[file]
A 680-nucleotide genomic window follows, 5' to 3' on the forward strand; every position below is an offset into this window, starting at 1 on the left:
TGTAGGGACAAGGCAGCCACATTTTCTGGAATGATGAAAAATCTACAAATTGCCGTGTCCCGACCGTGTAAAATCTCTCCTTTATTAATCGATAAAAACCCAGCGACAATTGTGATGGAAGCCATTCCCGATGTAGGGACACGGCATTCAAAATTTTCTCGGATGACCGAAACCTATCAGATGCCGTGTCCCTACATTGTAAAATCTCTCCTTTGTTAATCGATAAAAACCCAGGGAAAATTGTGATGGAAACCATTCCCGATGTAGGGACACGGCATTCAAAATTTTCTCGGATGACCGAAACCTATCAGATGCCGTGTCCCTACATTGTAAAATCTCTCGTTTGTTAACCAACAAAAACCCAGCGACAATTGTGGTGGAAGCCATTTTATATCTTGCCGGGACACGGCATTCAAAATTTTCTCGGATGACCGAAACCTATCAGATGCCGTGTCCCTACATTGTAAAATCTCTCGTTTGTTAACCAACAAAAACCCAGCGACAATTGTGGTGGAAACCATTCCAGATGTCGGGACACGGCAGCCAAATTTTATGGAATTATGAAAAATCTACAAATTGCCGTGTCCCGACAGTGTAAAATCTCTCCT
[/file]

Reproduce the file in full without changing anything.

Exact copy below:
A 680-nucleotide genomic window follows, 5' to 3' on the forward strand; every position below is an offset into this window, starting at 1 on the left:
TGTAGGGACAAGGCAGCCACATTTTCTGGAATGATGAAAAATCTACAAATTGCCGTGTCCCGACCGTGTAAAATCTCTCCTTTATTAATCGATAAAAACCCAGCGACAATTGTGATGGAAGCCATTCCCGATGTAGGGACACGGCATTCAAAATTTTCTCGGATGACCGAAACCTATCAGATGCCGTGTCCCTACATTGTAAAATCTCTCCTTTGTTAATCGATAAAAACCCAGGGAAAATTGTGATGGAAACCATTCCCGATGTAGGGACACGGCATTCAAAATTTTCTCGGATGACCGAAACCTATCAGATGCCGTGTCCCTACATTGTAAAATCTCTCGTTTGTTAACCAACAAAAACCCAGCGACAATTGTGGTGGAAGCCATTTTATATCTTGCCGGGACACGGCATTCAAAATTTTCTCGGATGACCGAAACCTATCAGATGCCGTGTCCCTACATTGTAAAATCTCTCGTTTGTTAACCAACAAAAACCCAGCGACAATTGTGGTGGAAACCATTCCAGATGTCGGGACACGGCAGCCAAATTTTATGGAATTATGAAAAATCTACAAATTGCCGTGTCCCGACAGTGTAAAATCTCTCCT